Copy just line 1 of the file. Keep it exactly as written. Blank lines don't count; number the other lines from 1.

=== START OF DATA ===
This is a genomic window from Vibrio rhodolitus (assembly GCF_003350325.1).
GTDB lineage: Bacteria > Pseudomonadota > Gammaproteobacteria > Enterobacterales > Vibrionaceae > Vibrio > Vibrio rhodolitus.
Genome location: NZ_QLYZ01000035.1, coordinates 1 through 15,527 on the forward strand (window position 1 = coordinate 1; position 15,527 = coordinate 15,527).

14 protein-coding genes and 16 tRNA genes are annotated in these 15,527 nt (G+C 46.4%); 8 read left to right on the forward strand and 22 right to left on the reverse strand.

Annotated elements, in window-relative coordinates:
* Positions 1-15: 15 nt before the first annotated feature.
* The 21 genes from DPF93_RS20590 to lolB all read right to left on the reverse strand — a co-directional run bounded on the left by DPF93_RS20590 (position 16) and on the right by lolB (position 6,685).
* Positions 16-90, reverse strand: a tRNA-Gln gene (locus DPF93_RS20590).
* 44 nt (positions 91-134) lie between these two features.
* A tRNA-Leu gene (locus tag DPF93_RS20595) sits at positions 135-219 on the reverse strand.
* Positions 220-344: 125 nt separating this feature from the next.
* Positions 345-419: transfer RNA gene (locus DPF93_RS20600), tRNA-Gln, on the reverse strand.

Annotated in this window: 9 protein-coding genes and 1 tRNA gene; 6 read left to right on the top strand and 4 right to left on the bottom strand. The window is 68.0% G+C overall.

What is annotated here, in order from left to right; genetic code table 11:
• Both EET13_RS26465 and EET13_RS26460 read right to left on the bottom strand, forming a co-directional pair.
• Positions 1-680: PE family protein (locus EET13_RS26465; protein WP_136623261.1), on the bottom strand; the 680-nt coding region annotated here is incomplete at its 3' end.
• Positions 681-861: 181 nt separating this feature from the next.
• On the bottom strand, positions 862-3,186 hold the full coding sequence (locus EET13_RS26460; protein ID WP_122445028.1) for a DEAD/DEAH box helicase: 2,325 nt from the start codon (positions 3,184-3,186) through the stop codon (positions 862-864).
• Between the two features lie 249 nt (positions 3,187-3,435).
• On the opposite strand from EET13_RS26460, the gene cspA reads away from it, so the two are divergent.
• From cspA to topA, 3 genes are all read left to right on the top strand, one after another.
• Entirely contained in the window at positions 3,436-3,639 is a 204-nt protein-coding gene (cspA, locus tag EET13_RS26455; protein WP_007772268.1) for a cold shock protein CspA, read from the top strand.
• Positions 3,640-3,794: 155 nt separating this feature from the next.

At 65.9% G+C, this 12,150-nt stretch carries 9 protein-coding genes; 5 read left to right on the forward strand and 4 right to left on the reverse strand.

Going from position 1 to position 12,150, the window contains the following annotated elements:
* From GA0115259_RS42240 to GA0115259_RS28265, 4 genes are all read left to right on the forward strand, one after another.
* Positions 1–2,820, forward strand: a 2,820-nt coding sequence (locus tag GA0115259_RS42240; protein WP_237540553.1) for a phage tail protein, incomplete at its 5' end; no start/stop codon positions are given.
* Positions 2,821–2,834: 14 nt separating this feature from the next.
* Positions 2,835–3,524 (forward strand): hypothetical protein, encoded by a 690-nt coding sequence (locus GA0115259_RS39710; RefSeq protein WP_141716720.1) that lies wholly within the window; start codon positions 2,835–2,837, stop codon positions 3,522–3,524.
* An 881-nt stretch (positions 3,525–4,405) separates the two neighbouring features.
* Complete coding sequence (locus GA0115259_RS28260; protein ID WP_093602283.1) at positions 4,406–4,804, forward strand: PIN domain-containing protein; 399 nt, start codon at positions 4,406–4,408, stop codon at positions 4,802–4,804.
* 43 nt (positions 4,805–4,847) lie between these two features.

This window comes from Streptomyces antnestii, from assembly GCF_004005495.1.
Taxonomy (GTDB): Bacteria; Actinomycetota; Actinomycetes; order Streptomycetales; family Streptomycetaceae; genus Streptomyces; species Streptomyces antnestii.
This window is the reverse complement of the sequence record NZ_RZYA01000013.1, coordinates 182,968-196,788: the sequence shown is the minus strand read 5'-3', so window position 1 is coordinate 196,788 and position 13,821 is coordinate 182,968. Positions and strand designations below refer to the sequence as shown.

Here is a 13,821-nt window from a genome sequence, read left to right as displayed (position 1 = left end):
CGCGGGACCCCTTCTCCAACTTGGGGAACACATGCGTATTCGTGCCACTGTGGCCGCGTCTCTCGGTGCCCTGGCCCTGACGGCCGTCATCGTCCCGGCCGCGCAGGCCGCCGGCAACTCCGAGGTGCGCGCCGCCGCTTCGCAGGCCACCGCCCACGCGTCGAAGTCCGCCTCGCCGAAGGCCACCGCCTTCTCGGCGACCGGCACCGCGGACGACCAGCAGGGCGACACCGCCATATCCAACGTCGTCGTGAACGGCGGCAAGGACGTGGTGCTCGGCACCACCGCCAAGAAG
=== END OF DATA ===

This is a genomic window from Vibrio rhodolitus (assembly GCF_003350325.1).